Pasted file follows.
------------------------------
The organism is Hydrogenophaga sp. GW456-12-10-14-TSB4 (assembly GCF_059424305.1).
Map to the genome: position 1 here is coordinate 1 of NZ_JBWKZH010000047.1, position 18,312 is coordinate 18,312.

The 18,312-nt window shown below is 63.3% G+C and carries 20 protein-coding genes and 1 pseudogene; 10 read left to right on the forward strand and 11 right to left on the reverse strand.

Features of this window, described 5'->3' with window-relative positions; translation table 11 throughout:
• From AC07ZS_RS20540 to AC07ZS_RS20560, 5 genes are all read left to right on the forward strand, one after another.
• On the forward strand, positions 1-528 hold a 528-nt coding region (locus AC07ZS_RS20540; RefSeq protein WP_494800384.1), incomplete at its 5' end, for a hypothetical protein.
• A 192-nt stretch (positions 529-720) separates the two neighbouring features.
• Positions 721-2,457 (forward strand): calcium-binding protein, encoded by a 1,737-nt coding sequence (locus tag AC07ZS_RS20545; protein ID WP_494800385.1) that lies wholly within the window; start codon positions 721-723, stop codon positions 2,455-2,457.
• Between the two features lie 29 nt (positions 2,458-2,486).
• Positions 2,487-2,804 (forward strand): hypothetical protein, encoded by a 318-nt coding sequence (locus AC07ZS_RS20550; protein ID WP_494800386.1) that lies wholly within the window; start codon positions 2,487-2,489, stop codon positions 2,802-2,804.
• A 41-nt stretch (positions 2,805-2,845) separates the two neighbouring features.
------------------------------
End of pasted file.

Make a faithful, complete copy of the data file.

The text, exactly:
The organism is Hydrogenophaga sp. GW456-12-10-14-TSB4 (assembly GCF_059424305.1).
Map to the genome: position 1 here is coordinate 1 of NZ_JBWKZH010000047.1, position 18,312 is coordinate 18,312.

The 18,312-nt window shown below is 63.3% G+C and carries 20 protein-coding genes and 1 pseudogene; 10 read left to right on the forward strand and 11 right to left on the reverse strand.

Features of this window, described 5'->3' with window-relative positions; translation table 11 throughout:
• From AC07ZS_RS20540 to AC07ZS_RS20560, 5 genes are all read left to right on the forward strand, one after another.
• On the forward strand, positions 1-528 hold a 528-nt coding region (locus AC07ZS_RS20540; RefSeq protein WP_494800384.1), incomplete at its 5' end, for a hypothetical protein.
• A 192-nt stretch (positions 529-720) separates the two neighbouring features.
• Positions 721-2,457 (forward strand): calcium-binding protein, encoded by a 1,737-nt coding sequence (locus tag AC07ZS_RS20545; protein ID WP_494800385.1) that lies wholly within the window; start codon positions 721-723, stop codon positions 2,455-2,457.
• Between the two features lie 29 nt (positions 2,458-2,486).
• Positions 2,487-2,804 (forward strand): hypothetical protein, encoded by a 318-nt coding sequence (locus AC07ZS_RS20550; protein ID WP_494800386.1) that lies wholly within the window; start codon positions 2,487-2,489, stop codon positions 2,802-2,804.
• A 41-nt stretch (positions 2,805-2,845) separates the two neighbouring features.